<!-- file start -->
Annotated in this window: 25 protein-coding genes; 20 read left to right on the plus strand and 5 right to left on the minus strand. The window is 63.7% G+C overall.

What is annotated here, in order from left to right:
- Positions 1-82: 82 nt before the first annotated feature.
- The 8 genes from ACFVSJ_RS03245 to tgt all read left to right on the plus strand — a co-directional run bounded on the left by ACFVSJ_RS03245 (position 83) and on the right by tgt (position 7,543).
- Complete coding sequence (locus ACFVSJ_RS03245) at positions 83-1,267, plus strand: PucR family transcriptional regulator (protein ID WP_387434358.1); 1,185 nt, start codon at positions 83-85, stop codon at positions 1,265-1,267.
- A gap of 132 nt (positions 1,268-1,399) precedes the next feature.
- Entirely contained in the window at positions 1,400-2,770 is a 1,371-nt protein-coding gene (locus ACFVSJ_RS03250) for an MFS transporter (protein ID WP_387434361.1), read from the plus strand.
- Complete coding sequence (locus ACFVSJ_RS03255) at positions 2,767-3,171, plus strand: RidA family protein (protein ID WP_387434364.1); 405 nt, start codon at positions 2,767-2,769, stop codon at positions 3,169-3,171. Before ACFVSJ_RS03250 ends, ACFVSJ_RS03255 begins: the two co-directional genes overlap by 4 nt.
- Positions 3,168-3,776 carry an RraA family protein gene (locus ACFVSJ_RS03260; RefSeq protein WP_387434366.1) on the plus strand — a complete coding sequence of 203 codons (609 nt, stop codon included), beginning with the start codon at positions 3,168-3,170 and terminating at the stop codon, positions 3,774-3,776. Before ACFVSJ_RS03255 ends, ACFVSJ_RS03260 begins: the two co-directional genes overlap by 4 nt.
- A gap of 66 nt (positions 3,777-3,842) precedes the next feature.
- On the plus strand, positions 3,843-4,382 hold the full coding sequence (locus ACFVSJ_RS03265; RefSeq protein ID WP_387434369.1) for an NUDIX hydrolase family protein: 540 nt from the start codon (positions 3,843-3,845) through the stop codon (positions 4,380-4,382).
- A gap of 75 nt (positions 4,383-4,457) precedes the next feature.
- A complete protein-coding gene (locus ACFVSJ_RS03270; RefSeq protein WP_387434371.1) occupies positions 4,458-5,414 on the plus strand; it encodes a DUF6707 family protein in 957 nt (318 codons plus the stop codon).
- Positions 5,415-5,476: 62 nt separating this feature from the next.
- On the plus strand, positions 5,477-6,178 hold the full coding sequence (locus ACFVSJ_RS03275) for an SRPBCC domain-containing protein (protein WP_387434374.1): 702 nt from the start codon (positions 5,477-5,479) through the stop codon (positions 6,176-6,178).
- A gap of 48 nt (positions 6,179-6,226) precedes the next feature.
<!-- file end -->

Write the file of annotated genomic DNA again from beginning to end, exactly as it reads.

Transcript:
Annotated in this window: 25 protein-coding genes; 20 read left to right on the plus strand and 5 right to left on the minus strand. The window is 63.7% G+C overall.

What is annotated here, in order from left to right:
- Positions 1-82: 82 nt before the first annotated feature.
- The 8 genes from ACFVSJ_RS03245 to tgt all read left to right on the plus strand — a co-directional run bounded on the left by ACFVSJ_RS03245 (position 83) and on the right by tgt (position 7,543).
- Complete coding sequence (locus ACFVSJ_RS03245) at positions 83-1,267, plus strand: PucR family transcriptional regulator (protein ID WP_387434358.1); 1,185 nt, start codon at positions 83-85, stop codon at positions 1,265-1,267.
- A gap of 132 nt (positions 1,268-1,399) precedes the next feature.
- Entirely contained in the window at positions 1,400-2,770 is a 1,371-nt protein-coding gene (locus ACFVSJ_RS03250) for an MFS transporter (protein ID WP_387434361.1), read from the plus strand.
- Complete coding sequence (locus ACFVSJ_RS03255) at positions 2,767-3,171, plus strand: RidA family protein (protein ID WP_387434364.1); 405 nt, start codon at positions 2,767-2,769, stop codon at positions 3,169-3,171. Before ACFVSJ_RS03250 ends, ACFVSJ_RS03255 begins: the two co-directional genes overlap by 4 nt.
- Positions 3,168-3,776 carry an RraA family protein gene (locus ACFVSJ_RS03260; RefSeq protein WP_387434366.1) on the plus strand — a complete coding sequence of 203 codons (609 nt, stop codon included), beginning with the start codon at positions 3,168-3,170 and terminating at the stop codon, positions 3,774-3,776. Before ACFVSJ_RS03255 ends, ACFVSJ_RS03260 begins: the two co-directional genes overlap by 4 nt.
- A gap of 66 nt (positions 3,777-3,842) precedes the next feature.
- On the plus strand, positions 3,843-4,382 hold the full coding sequence (locus ACFVSJ_RS03265; RefSeq protein ID WP_387434369.1) for an NUDIX hydrolase family protein: 540 nt from the start codon (positions 3,843-3,845) through the stop codon (positions 4,380-4,382).
- A gap of 75 nt (positions 4,383-4,457) precedes the next feature.
- A complete protein-coding gene (locus ACFVSJ_RS03270; RefSeq protein WP_387434371.1) occupies positions 4,458-5,414 on the plus strand; it encodes a DUF6707 family protein in 957 nt (318 codons plus the stop codon).
- Positions 5,415-5,476: 62 nt separating this feature from the next.
- On the plus strand, positions 5,477-6,178 hold the full coding sequence (locus ACFVSJ_RS03275) for an SRPBCC domain-containing protein (protein WP_387434374.1): 702 nt from the start codon (positions 5,477-5,479) through the stop codon (positions 6,176-6,178).
- A gap of 48 nt (positions 6,179-6,226) precedes the next feature.